Assess your wants and needs when choosing a carrier to drive for

Ray Haight
@RayHaight

What do you really need if you’re a driver looking for a job? At a cursory overview, it’s not that complicated. First, you need to be satisfied that you will be paid a reasonable rate, either hourly or by the mile, percentage of revenue – whatever the method.

A rate that will fulfill your cash flow needs and hopefully help you and your family to get ahead. It seems simple, right?

The unknown is where things get sloppy. For example, the revenue per mile is reasonable, but how many miles are available? The rate can be a buck a mile, but if you don’t get a fair number of miles, what good is it?

Here is some unsolicited advice, driver: understand what your needs are, and go armed with your own facts when looking for a job. Add up all your payments (ie. mortgage, car, cable, utilities, whatever you might have, fixed and variable) and then divide that number by the after-tax revenue per mile you’re being offered. Now you know the minimum number of miles you’ll need to do to break even and what you’ll need to drive to get ahead of the game.

Now that you are comfortable with the wage, you need to feel confident that your equipment is safe and that it won’t put you in harm’s way. When talking to other drivers at your employer’s business, what do they say about maintaining the equipment? Is there a good support system when out on the road?

It’s two am on a Tuesday night in the middle of Tennessee, and you have a flat tire or a hot truck. What is the procedure to get it fixed and back on the road? Does the company have your back, or are you on your own until someone from operations answers the phone?

Talk to some of the other company drivers about the company’s shop. Do they keep their appointments for scheduled maintenance, do the mechanics listen to the drivers when they try and explain the issue, or ignore years of driving experience because they have a newly minted mechanic’s licence?

Now for the wants 

Most of what we want, we don’t even notice until we have a few trips with our new company. Maybe after a paycheque or two, there may have been issues with accuracy. How has the company responded to them?

Do they encourage questions from drivers? Do they provide answers in an accurate, timely fashion, or do they procrastinate? Does the company bring the drivers into its communication loop? Or are they keeping the drivers in the dark?

Open, honest communication is key to creating a positive sense of community and to lowering driver turnover. I give you information because I trust you.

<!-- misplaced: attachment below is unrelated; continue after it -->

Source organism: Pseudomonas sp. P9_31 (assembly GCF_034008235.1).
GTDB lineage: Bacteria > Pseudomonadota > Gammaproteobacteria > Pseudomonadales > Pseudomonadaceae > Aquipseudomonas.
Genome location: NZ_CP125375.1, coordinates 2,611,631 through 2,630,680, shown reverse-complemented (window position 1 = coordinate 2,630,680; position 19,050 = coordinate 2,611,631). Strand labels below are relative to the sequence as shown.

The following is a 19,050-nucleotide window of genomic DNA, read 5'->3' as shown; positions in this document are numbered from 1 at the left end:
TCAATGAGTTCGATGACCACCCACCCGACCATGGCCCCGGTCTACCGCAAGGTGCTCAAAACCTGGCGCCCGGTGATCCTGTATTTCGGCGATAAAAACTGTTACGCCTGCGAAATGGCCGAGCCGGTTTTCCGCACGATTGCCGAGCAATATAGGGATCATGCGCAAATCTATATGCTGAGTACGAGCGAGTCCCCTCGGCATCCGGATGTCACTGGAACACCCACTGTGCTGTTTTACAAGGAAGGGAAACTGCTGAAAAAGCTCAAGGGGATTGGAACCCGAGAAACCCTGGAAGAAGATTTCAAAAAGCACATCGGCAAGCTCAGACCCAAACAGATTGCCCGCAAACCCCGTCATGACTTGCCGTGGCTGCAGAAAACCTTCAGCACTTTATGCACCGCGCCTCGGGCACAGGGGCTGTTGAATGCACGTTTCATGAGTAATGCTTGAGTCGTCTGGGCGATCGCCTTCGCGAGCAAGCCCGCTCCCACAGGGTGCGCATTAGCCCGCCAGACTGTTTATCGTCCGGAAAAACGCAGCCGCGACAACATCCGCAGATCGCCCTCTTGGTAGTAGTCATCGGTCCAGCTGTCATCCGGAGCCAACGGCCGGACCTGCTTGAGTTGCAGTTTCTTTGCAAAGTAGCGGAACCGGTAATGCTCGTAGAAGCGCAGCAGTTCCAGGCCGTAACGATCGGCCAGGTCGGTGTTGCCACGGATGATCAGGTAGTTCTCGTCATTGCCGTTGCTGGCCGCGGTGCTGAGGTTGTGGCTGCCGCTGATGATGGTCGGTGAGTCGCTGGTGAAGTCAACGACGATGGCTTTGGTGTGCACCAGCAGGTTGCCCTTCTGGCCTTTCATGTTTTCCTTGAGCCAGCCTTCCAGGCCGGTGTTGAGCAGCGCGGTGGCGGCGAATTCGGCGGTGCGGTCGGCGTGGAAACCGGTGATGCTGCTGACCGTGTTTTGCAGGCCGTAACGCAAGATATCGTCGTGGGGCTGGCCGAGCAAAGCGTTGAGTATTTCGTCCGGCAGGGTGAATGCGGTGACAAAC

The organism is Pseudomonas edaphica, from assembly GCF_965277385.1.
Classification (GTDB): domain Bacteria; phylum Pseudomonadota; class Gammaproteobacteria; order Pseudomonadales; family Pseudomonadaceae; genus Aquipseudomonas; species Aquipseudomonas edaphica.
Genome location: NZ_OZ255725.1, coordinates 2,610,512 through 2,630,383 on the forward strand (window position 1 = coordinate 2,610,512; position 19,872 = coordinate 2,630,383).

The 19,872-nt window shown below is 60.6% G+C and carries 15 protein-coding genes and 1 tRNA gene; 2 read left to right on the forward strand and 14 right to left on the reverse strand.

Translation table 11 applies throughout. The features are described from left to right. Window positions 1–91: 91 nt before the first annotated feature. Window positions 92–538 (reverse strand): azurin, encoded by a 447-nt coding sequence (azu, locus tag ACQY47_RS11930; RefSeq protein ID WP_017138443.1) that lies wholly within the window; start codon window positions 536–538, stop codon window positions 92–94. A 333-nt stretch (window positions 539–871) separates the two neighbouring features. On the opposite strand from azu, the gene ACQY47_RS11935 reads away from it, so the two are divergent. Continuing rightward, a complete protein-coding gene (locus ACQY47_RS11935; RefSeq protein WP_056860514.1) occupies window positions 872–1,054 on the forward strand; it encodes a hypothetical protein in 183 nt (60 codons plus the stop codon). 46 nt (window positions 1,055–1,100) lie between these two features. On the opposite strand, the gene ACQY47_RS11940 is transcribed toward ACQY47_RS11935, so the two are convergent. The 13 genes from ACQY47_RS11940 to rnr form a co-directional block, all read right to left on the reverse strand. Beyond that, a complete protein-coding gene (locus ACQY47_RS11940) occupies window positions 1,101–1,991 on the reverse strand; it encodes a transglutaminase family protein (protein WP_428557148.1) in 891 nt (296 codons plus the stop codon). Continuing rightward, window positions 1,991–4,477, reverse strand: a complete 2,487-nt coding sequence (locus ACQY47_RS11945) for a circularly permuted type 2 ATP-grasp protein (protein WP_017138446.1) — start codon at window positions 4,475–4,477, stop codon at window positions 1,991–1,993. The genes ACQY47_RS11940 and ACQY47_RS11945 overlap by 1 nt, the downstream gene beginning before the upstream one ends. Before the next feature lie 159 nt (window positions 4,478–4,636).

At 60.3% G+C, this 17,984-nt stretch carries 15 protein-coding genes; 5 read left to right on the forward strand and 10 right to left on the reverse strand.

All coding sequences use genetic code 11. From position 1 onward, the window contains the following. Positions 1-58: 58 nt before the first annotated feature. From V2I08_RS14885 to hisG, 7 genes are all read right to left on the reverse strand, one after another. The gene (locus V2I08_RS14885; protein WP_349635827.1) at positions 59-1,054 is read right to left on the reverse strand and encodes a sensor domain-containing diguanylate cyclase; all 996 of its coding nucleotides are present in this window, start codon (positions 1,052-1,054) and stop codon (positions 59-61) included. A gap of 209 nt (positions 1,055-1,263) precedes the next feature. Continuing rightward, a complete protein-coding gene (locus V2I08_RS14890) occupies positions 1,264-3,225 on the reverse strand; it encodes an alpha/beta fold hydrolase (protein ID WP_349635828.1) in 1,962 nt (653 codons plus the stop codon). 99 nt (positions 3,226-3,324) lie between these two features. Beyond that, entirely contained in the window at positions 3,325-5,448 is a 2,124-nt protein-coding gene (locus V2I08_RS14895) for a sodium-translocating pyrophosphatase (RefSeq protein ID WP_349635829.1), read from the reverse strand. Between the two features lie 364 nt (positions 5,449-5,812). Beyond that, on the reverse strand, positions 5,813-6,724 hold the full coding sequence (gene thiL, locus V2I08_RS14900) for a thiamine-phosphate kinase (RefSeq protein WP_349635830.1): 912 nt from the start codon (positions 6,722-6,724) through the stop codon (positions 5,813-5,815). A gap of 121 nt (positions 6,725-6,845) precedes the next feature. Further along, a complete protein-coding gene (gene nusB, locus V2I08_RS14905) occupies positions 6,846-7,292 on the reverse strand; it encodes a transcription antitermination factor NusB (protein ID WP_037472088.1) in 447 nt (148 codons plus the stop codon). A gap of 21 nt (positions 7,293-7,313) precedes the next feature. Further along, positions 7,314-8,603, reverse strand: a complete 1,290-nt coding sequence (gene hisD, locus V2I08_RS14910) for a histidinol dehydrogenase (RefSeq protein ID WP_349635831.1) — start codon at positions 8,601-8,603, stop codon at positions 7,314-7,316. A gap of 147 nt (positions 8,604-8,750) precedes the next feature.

If I don’t offer information, it’s because I don’t care about your opinion. I hired you to pick it up at A and deliver it to B. What else do you need to know?

Does the company have an effective recognition program? Recognizing people for their accomplishments is the quickest way to show respect. When I see drivers being recognized for their efforts both on and off the road, it tells me this company cares about its people.

I’m not talking about recognition for the sake of recognition. I’m talking about actual accomplishments by real people. That can be for accident-free miles, acts of bravery on the road, acts of kindness, being involved in the community, charitable acts, etc.

When I talk to carriers about what they recognize, it is usually a little bit of a letdown for me. People do amazing things every day, all the time. You just have to start looking for it, then they become obvious. Share those things, and everyone will walk a little taller.

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Opportunities for advancement

Is there an opportunity at your company that you can’t get elsewhere? Could you take a job inside the business? Is there a program to facilitate that? Do they ask drivers for their input on specific truck spec’s? Do they show you what is happening inside and outside the business’s walls? How about what is going on with legislation or notices of proposed rulemakings? What does the future look like from the company’s perspective?

If you decide to drive for a company and find out soon after starting that the first two needs – compensation and safety – are not going the way you were told they would, you’re looking to get out and on to the next opportunity.

On the other hand, if the first two needs are positive and then you see the company supports its drivers with the additional wants, you’ll likely stick around for a while. Those extra ‘wants’ are going to make you feel comfortable there. You know what’s going on in the company, and they seem to value your input. It takes all of the above to begin to create a positive sense of community within your business because in the end, people stay in situations they like, and they leave the ones they don’t.

 

 

Ray Haight

Mr. Ray Haight has enjoyed a successful career in transportation starting as a company driver and Owner Operator logging over one million accident free miles prior to starting his own company. After stepping down from a successful career managing one of Canada’s 50 largest trucking companies, Ray focused on industry involvement including terms as Chairman of each of the following, the Truckload Carriers Association, Professional Truck Drivers Institute, North American Training and Management Institute and the Ministry of Training Colleges and Universities voluntary apprenticeship of Tractor Trailer Commercial Driver, along with many other business interests, he enjoys a successful consulting business, also sitting on various Boards of both industry associations a private motor carriers. He is also Co-Founder of StakUp O/A TCAinGauge an online bench marking service designed to assist trucking companies throughout North America focus on efficiency and profitability within their operations.

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